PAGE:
April 15, 2013 Posted by | abstract | 2 Comments

“She may have wanted it”: Discourse of Consent in Online Accounts of the Steubenville, Ohio Rape

“She may have wanted it”: Discourse of Consent in Online Accounts of the Steubenville, Ohio Rape

Monica Mieczkowski

Many women are victims of rape every year in America. In many cases the rapist is someone the victim knew. Yet, there seems to be a culturally accepted widespread idea about real rape and an idea that date rape or acquaintance rape is not rape. Real rape involves a stranger, a dark alley, and the use of force or weapons; date rape involves someone the victim knew, does not necessarily involve weapons and force may be less physical, and can involve alcohol.

This article examines the use of the Internet and social media to create discourse about consent regarding the Steubenville, Ohio rape case in 2012. This case became public after teens tweeted and posted information about the attack online which was then found by bloggers and re-posted. While this case gained a great deal of media attention, it is not a unique case; similar cases occur across the United States.  Social media was used to research what was being said about consent. The paper begins with a review of relevant literature, including work by Susan Ehrlich, Lois Pineau, and Eduardo Boniva-Silva and Tyrone A. Forman. The research looked at over three hundred tweets, the comments sections after five news articles, three screenshots of various data posted on Tumblr, and the comments after one YouTube video. The comments analyzed in the paper function to take away the victim’s right to consent and explain the attack as not rape. The discourse shows evidence that a culturally accepted view of real rape still exists across portions of the population. Future research could compare this case with similar cases to see how consent is discussed, such as the case in Italy where courts ruled that consent was given because the woman took off her tight jeans; or the case in Eastpointe, Michigan in 2011 where a young girl was gang raped.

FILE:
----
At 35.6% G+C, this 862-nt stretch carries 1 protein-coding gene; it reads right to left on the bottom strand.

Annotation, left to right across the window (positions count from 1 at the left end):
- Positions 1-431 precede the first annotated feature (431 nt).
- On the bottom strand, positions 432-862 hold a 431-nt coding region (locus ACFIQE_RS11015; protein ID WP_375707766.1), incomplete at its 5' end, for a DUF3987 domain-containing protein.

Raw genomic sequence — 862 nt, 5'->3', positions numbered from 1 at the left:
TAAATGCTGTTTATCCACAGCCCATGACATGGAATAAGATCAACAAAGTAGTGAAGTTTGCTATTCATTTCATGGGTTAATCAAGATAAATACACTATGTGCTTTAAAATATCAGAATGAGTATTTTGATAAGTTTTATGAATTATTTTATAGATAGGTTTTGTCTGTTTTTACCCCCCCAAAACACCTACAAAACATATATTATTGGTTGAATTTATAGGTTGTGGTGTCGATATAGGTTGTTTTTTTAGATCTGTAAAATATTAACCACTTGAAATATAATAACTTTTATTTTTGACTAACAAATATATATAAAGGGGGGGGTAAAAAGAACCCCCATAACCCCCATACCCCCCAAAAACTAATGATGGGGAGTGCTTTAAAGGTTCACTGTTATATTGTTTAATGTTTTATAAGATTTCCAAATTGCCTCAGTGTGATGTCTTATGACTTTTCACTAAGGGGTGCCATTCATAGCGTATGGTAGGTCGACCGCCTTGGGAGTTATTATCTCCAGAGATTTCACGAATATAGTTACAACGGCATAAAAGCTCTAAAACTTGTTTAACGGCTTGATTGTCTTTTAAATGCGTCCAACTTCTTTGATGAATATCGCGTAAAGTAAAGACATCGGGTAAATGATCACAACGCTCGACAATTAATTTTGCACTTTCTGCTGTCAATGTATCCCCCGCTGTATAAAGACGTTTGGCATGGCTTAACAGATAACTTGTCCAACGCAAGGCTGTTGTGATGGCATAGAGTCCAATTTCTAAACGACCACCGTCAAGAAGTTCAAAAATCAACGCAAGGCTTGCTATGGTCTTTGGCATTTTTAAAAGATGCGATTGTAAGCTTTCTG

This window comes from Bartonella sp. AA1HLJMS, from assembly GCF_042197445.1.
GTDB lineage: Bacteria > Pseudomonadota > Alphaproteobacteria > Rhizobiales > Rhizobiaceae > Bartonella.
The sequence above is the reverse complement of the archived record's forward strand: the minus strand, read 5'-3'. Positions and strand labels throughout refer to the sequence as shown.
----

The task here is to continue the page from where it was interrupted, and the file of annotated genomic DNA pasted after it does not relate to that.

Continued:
Keywords: Date Rape, Consent, Language, Twitter  

April 15, 2013 Posted by | abstract | 1 Comment